The clock struck 2:30 AM as we entered Nashville in the dead of night on Friday, February 12, 2021. I always loved the urban scene. I remember the lights of Music City coming into view through the front window of my parents’ sedan. I was in the rear bench between my two (much larger) brothers who were fast asleep. I leaned forward to catch a better view of the city.
At around 2:48, my father’s cell rang. We were gliding along the I-40, searching for the right exit to Wayne’s hospice. Dad, our driver, fidgeted around for a little while before finally pulling out his phone. It was Wayne’s son.
“How is Wayne? Is he awake? Has there been a sudden change for the better?” My entire family must have contemplated the same questions at that precise moment.
Wayne’s son had no fortunate tidings that night. Any hope we had stoked through the long drive vanished like the road signs and neighborhoods we sped by. Wayne had died.
He had breathed his very last at precisely 2:30 AM. In other words, we had missed Wayne by just 18 minutes.
When the call ended, the hush of death and grief remained. Was he really gone? Just like that? Maybe I could not believe that death could be so sudden and unpredictable.
The Nashville skyline, 2021.
I looked out the car window. I’m usually the type to cheer others up, but I couldn’t think of anything positive. Outside, in Nashville’s streets, I observed a few familiarities: the distinct glare of streetlights, the reflections of glassy buildings, and the dim gray of opaque sidewalks. I grew up in a big city and never could give up my love for an asphalt jungle. That night though, the concrete and steel were of little comfort to me. Nashville was nothing of what it had been before. No matter where I turned, the gloom of the pandemic touched everything. All was sad. All was senseless.
Wayne’s death closed a chapter in my own life—my journey through uncertainty and loss in the first year of COVID-19. I was no longer the puerile undergrad concerned with trivial matters like grade point averages, the next internship opportunity, or Saturday evenings downtown in Las Vegas. Now, I had come to terms with the fact that life, no matter how carefully planned or anxiously dreamed, is always uncertain. In time, I would also learn that hope endures even in the face of tremendous loss.
Coming from a city, I certainly thought rural America was safe from harm. The open fields keep people apart without the need for government mandates. The population itself is limited, with so few people to catch the virus and pass it along to others. Yet, Wayne still caught it. Wayne died alone in a place far away from the hills he loved. Even a simple “goodbye” proved too much to ask for. How was that fair?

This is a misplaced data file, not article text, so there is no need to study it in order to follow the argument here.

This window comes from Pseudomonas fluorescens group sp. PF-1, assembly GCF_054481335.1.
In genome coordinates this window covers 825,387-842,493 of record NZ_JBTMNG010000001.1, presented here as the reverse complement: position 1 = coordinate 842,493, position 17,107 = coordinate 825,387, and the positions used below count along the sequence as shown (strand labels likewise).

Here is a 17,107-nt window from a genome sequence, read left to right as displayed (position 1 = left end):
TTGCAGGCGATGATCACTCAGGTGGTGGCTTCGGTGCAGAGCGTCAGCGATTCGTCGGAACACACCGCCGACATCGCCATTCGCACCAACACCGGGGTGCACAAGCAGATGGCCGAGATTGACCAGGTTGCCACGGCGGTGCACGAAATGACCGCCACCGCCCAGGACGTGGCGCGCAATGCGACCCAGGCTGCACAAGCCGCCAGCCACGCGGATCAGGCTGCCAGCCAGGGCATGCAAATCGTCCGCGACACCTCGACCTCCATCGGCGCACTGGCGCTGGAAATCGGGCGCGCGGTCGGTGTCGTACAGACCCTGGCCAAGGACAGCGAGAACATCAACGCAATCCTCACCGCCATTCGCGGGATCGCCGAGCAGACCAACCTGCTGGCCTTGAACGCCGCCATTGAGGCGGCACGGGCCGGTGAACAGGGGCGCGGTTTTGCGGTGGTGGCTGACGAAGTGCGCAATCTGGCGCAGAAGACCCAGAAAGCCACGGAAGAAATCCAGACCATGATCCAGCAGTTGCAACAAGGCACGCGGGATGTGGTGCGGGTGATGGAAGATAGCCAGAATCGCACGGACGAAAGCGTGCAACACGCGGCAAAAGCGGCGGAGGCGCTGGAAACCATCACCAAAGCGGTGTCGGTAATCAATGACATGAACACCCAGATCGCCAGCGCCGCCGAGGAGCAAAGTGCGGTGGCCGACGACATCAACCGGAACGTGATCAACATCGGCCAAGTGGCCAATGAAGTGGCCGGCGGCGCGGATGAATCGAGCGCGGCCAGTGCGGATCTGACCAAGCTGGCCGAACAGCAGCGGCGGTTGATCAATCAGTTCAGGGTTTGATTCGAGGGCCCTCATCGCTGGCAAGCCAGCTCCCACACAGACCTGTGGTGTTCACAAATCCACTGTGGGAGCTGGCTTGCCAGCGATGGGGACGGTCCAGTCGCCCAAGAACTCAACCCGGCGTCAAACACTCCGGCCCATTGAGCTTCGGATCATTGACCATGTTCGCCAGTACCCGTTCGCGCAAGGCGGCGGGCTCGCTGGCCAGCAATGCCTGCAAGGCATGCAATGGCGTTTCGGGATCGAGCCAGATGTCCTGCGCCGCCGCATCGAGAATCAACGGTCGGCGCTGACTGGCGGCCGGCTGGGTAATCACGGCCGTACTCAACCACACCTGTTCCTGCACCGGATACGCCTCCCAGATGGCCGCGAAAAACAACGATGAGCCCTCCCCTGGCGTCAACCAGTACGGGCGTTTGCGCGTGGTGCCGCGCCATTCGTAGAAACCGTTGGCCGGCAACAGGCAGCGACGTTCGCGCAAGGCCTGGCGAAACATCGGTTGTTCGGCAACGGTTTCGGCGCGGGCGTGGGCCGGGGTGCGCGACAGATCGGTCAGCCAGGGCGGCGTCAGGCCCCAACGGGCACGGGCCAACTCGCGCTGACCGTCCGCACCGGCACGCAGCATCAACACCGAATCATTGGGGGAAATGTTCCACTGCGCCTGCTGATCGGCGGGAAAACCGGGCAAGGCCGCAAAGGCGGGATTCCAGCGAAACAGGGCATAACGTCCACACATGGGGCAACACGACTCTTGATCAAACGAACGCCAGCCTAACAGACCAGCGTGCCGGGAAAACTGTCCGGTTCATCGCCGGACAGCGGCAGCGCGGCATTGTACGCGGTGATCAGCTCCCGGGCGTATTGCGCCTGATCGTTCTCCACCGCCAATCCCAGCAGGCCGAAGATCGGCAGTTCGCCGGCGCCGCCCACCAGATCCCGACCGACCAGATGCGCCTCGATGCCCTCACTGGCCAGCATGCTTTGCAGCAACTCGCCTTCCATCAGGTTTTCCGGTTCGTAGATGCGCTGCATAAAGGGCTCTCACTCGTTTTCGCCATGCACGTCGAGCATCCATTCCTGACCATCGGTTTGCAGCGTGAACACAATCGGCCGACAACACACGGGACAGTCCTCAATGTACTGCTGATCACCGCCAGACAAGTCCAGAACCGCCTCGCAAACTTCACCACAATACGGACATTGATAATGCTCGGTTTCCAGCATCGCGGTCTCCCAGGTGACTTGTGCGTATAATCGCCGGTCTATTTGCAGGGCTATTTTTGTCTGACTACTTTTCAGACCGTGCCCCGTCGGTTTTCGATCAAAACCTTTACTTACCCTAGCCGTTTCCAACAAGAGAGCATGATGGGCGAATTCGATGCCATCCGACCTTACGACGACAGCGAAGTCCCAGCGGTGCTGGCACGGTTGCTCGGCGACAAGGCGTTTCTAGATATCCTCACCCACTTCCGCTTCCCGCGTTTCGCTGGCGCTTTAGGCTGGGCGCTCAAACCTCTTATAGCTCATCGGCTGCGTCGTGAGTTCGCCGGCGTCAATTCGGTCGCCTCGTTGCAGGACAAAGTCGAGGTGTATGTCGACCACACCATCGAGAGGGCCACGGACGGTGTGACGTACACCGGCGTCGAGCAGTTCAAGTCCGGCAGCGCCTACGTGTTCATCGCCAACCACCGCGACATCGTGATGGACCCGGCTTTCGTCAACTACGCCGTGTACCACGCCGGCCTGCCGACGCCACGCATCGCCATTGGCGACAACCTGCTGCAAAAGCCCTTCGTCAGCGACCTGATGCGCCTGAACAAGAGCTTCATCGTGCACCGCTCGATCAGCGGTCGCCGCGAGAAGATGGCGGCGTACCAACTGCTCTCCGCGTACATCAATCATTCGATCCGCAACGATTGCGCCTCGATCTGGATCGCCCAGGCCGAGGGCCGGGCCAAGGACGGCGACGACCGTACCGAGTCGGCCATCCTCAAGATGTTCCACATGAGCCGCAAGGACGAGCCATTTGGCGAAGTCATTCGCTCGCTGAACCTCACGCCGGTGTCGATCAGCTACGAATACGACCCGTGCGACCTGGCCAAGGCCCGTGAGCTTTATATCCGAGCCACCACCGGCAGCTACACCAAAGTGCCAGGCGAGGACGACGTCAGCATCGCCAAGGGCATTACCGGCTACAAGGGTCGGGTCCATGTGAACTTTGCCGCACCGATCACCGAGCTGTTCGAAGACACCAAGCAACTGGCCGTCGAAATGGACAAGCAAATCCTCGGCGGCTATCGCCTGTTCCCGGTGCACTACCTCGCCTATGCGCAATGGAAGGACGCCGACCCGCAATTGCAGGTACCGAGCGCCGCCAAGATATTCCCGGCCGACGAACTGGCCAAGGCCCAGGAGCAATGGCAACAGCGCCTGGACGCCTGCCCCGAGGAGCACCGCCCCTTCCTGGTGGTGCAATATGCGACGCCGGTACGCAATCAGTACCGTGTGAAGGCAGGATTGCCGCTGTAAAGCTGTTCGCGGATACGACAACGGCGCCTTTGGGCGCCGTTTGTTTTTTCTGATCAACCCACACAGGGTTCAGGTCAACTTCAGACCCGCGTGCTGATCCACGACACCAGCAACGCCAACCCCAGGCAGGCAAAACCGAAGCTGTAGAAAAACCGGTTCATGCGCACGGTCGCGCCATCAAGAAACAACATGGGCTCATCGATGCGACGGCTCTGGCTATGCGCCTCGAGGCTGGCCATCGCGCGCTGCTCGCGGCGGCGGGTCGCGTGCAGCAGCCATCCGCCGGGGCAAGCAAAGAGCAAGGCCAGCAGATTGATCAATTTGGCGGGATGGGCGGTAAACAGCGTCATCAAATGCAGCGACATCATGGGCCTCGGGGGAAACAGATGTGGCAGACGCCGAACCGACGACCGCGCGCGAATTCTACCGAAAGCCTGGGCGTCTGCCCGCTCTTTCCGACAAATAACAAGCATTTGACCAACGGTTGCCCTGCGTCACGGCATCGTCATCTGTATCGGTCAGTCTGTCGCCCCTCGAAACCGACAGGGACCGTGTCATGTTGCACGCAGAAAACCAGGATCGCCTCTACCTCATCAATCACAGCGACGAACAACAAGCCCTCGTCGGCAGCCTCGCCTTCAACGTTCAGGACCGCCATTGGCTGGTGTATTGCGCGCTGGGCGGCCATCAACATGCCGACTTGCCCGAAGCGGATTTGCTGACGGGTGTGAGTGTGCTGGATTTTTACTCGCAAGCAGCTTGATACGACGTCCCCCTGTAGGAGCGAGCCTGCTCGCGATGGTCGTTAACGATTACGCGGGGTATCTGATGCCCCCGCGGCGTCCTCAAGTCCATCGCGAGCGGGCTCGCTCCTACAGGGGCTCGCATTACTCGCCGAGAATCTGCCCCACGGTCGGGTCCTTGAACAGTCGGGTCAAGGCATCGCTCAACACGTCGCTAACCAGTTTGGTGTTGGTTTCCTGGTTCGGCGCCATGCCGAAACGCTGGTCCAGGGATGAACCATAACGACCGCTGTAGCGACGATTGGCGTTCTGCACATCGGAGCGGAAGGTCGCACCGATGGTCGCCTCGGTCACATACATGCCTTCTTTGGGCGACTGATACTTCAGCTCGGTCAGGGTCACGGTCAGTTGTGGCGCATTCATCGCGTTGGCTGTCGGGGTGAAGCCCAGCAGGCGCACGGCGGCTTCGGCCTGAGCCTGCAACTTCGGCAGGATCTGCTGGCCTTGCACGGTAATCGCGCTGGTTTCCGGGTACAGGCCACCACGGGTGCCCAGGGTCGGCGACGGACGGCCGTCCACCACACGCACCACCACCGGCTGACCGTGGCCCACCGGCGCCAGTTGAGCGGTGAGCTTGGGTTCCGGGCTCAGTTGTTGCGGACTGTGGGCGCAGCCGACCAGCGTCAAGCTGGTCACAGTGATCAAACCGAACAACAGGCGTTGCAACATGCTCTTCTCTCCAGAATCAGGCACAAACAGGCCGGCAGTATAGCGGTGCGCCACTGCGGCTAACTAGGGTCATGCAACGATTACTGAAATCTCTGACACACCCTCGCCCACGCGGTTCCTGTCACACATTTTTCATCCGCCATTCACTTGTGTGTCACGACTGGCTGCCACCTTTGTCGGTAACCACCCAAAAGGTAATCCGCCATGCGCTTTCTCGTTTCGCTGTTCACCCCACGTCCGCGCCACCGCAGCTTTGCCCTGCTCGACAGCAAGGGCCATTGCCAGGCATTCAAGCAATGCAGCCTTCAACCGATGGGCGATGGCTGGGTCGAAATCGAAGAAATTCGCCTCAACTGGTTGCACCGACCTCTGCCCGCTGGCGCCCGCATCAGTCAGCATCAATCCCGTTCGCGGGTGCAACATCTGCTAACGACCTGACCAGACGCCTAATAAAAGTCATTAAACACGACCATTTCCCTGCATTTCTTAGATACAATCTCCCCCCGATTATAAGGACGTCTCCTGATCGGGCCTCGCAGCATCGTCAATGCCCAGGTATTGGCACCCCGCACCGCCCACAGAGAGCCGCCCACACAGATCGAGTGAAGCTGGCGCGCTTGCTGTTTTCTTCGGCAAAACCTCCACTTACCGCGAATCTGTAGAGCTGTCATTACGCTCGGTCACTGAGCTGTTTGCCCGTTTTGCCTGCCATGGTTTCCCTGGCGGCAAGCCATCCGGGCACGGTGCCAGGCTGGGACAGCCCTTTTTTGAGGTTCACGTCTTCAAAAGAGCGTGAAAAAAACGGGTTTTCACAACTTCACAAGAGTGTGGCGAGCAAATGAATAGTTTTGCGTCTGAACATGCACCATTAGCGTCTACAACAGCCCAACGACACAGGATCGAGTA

As we stopped in a hotel for the night, I lay awake in bed. I wondered how Wayne must have felt in his last hour. I hoped he had not felt abandoned. In his small hospice room, he might have been looking out a window onto Nashville, just as I was at that moment. Did he miss his log home, his garden, and his loved ones? I started to wonder whether I might die someday from COVID-19 and, like Wayne, spend my last day in a strange hospital.
That night, I realized that the friends we see every day, the ones who have become a fixture in our lives through simple conversations, their greetings of “good morning” and “see you soon,” could leave us at any moment. I have always tried to be a good friend, but after Wayne’s passing, I promised myself that I would put in a little more effort. It was time I stopped cutting conversations short because of a busy work schedule or saying, “Next time, next time,” when invited out by friends. I did not want to miss out on the beautiful things because, when all is said and done, those are the moments that fill us with happiness and compel us to hope for the future.
I am at peace—but not because I am confident that I can control what will happen next. I have merely accepted fate for what it is: chaotic, uncontrollable, uncertain, and yet, interlaced with beautiful moments. I never would have imagined living through a pandemic, but that same uncertainty is what led me to Tennessee and allowed me to befriend Wayne.
The cherry wood porch of Wayne Clutch is quiet now. Neighborly conversations have given way to melancholy memories. But I think we both found happiness in our simple, neighborly friendship. I am glad to have been the retiree’s acquaintance, if only for a short time.
This is the story of Meg Brown
Meg grew up under the neon lights of Las Vegas, Nevada, but was forced to move to the hills of eastern Tennessee due to the government-mandated shutdowns during the 2020 COVID-19 pandemic. In the uncertainty and displacement, Meg was able to befriend an energetic and talkative neighbor, Wayne. Their friendship was cut short when Wayne passed of COVID-19 upon other health complications. Wayne’s presence in Meg’s life proved poignant and taught her much about what she holds dear.
Meg’s early years were chaotic but adventurous as her family moved between apartments, picking up or settling down with the whims of opportunity. Meg developed a passion for literature, writing, and art at a young age, cultivated, no less, by her multiethnic home—her mother is a Malaysian immigrant; her father is a Caucasian American. She eventually found a true home in her travels. Meg has touched every state in the continental US and visited eight different countries before her senior year in college. Meg earned her BA in History in 2020, graduating with summa cum laude honors. Her first published work was her senior thesis, an award-winning research article on abortion politics. In January 2021, she scored in the 99th percentile of LSAT. She is set to begin a JD program in Fall 2021 although she has yet to decide on the right school. For the time being, however, Meg is ever the gypsy: traveling across states, living by her work as a writer and photographer.
This story first touched our hearts on March 8, 2020
Writer: Meg Brown | Editor: Kristen Petronio; Colleen Walker